Is China’s market crash hurting Africa?


China’s markets are tumbling as the country’s economy moves to a new normal of a consumer driven model.

Ronak Gopaldas, country risk analyst at RMB, explained contextually that, “In the last year or so the Chinese stock market has been on a massive bull run expanding over a 120 per cent and since mid-June entered bear market territory. So this moon of liquidity has vanished and we are in a new equation all together.”

Gopaldas said the notable catalyst leading to a speedy decline was the nature and scale of the policy response from the Chinese authorities.


He added that it cannot be underestimated that China knows where it wants to get to; the path to get there is proving to be “tricky”.

“We have grown used to the Chinese model being an export led investment orientated model, however we are moving more towards a consumer driven economic model, “ he said.

Where policy is concerned, Golpadas advised that more tolerance is due. “On balance they have the tools and the policy toolkits to get it right.”

Hannah Edinger, director at Frontier Advisory, said the relationship between China and Africa has been “immensely entrenched” over the last decade. “African economies have hinged their economic wagons to the Chinese growth locomotives.”

Edinger described this connection as a “real economy relationship” versus a virtual one merely represented on the stock market.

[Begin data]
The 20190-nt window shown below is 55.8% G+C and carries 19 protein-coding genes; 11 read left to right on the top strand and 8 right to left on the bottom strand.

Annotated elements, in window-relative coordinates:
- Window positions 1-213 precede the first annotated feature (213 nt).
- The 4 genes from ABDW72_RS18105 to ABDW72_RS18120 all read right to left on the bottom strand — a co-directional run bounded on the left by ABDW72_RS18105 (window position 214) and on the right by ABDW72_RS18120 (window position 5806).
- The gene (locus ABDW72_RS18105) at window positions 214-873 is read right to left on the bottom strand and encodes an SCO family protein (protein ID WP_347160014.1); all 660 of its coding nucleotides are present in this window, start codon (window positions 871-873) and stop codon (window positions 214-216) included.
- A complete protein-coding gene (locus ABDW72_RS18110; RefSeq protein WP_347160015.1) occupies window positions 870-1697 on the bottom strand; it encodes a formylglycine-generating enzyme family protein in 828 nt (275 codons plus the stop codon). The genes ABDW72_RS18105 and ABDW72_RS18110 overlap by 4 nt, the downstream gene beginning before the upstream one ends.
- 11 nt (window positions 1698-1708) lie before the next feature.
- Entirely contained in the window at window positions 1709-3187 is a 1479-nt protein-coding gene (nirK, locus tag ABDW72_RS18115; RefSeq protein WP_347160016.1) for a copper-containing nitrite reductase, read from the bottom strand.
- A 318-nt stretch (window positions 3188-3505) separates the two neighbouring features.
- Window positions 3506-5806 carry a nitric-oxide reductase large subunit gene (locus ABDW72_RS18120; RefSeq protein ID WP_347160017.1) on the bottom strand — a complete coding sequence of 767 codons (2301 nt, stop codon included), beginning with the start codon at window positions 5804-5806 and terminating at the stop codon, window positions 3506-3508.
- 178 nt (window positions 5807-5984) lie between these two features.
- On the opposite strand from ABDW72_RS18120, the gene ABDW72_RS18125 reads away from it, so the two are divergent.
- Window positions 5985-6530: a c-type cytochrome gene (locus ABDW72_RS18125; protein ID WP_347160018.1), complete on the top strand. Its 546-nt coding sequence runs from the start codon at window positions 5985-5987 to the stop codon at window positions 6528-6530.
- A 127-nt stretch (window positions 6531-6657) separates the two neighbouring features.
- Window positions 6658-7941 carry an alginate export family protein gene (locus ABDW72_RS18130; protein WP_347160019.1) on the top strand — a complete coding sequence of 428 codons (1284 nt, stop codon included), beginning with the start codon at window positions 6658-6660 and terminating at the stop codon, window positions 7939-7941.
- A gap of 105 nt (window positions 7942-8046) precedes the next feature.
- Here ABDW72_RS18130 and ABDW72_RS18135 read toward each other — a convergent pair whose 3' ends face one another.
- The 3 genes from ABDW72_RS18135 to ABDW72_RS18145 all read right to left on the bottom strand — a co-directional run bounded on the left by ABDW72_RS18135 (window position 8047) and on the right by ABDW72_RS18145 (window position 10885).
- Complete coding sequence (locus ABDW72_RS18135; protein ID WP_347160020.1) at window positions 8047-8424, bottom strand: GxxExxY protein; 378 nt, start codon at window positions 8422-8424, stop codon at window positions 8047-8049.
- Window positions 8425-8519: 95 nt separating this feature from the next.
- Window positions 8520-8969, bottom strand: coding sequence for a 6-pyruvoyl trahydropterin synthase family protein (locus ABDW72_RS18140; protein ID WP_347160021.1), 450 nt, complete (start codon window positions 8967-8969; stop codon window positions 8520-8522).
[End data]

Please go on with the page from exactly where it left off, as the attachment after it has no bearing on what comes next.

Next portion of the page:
With all the angst circulating around China, Byron Lotter, portfolio manager at Vestact, said it’s important to separate the stock market and the economy.

“The economy is shifting into a consumer based economy; the base is so much higher.  So the actual contribution to the global economy is still increasing. I think overall trade with South Africa, we’ll still see solid growth and soild demand coming through from China.”

Wole Famurewa, CNBC Anchor in West Africa, relayed the Chinese market nosedive to Nigeria, citing the similarity that, “What happened in Nigeria in 2006 to 2008 is the liquidity driven bubble we have seen, we remember in 2007 the Nigerian market was over 75 per cent, it really sounds a lot like China and I think that bubble has burst.”

Famurewa said in the three years after 2008, the Nigerian markets struggled to make a swift comeback and that devastated the financial markets. On the basis of China’s global standing in the economy, this could be bad news.

Gopaldas said the common vocabulary with regards to such plummets is “soft landing” or “hard landing”, where China is concerned they need to prepare for a “long landing” as the country transitions into its new economic structure.